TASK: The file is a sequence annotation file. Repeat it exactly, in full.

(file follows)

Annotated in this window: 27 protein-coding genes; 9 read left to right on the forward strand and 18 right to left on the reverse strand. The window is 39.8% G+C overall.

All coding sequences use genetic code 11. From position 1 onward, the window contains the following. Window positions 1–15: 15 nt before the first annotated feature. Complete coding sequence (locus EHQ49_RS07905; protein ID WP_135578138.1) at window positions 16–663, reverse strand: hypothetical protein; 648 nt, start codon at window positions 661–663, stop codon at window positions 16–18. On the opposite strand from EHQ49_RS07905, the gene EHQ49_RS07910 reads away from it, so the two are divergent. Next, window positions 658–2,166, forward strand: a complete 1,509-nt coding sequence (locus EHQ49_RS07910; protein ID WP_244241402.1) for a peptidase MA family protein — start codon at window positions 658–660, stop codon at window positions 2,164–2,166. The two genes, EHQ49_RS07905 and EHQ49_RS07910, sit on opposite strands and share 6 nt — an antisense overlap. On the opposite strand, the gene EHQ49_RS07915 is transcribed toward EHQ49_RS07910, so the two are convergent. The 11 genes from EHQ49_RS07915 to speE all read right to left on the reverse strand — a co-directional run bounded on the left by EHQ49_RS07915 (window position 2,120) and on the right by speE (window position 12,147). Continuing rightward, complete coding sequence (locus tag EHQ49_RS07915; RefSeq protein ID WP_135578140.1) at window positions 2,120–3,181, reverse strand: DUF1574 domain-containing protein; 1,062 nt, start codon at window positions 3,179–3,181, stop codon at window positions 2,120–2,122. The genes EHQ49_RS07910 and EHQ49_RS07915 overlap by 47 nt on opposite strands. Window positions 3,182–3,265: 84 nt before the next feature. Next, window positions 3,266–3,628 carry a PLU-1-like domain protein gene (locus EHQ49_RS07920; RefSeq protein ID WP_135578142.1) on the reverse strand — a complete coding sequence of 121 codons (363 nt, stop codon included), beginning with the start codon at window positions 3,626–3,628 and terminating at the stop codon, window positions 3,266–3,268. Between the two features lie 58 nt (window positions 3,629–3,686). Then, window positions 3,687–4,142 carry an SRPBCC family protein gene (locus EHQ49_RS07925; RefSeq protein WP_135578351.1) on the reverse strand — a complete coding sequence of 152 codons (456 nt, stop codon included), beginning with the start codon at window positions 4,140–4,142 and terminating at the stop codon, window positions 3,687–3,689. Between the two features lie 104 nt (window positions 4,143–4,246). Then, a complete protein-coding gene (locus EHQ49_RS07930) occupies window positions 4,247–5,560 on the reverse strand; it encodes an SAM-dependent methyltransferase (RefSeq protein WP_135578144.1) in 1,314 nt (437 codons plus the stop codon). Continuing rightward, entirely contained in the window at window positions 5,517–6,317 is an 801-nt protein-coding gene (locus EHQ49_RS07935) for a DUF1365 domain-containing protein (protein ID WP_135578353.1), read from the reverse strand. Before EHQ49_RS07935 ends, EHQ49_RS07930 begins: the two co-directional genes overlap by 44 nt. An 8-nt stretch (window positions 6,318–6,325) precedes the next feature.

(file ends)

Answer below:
Annotated in this window: 27 protein-coding genes; 9 read left to right on the forward strand and 18 right to left on the reverse strand. The window is 39.8% G+C overall.

All coding sequences use genetic code 11. From position 1 onward, the window contains the following. Window positions 1–15: 15 nt before the first annotated feature. Complete coding sequence (locus EHQ49_RS07905; protein ID WP_135578138.1) at window positions 16–663, reverse strand: hypothetical protein; 648 nt, start codon at window positions 661–663, stop codon at window positions 16–18. On the opposite strand from EHQ49_RS07905, the gene EHQ49_RS07910 reads away from it, so the two are divergent. Next, window positions 658–2,166, forward strand: a complete 1,509-nt coding sequence (locus EHQ49_RS07910; protein ID WP_244241402.1) for a peptidase MA family protein — start codon at window positions 658–660, stop codon at window positions 2,164–2,166. The two genes, EHQ49_RS07905 and EHQ49_RS07910, sit on opposite strands and share 6 nt — an antisense overlap. On the opposite strand, the gene EHQ49_RS07915 is transcribed toward EHQ49_RS07910, so the two are convergent. The 11 genes from EHQ49_RS07915 to speE all read right to left on the reverse strand — a co-directional run bounded on the left by EHQ49_RS07915 (window position 2,120) and on the right by speE (window position 12,147). Continuing rightward, complete coding sequence (locus tag EHQ49_RS07915; RefSeq protein ID WP_135578140.1) at window positions 2,120–3,181, reverse strand: DUF1574 domain-containing protein; 1,062 nt, start codon at window positions 3,179–3,181, stop codon at window positions 2,120–2,122. The genes EHQ49_RS07910 and EHQ49_RS07915 overlap by 47 nt on opposite strands. Window positions 3,182–3,265: 84 nt before the next feature. Next, window positions 3,266–3,628 carry a PLU-1-like domain protein gene (locus EHQ49_RS07920; RefSeq protein ID WP_135578142.1) on the reverse strand — a complete coding sequence of 121 codons (363 nt, stop codon included), beginning with the start codon at window positions 3,626–3,628 and terminating at the stop codon, window positions 3,266–3,268. Between the two features lie 58 nt (window positions 3,629–3,686). Then, window positions 3,687–4,142 carry an SRPBCC family protein gene (locus EHQ49_RS07925; RefSeq protein WP_135578351.1) on the reverse strand — a complete coding sequence of 152 codons (456 nt, stop codon included), beginning with the start codon at window positions 4,140–4,142 and terminating at the stop codon, window positions 3,687–3,689. Between the two features lie 104 nt (window positions 4,143–4,246). Then, a complete protein-coding gene (locus EHQ49_RS07930) occupies window positions 4,247–5,560 on the reverse strand; it encodes an SAM-dependent methyltransferase (RefSeq protein WP_135578144.1) in 1,314 nt (437 codons plus the stop codon). Continuing rightward, entirely contained in the window at window positions 5,517–6,317 is an 801-nt protein-coding gene (locus EHQ49_RS07935) for a DUF1365 domain-containing protein (protein ID WP_135578353.1), read from the reverse strand. Before EHQ49_RS07935 ends, EHQ49_RS07930 begins: the two co-directional genes overlap by 44 nt. An 8-nt stretch (window positions 6,318–6,325) precedes the next feature.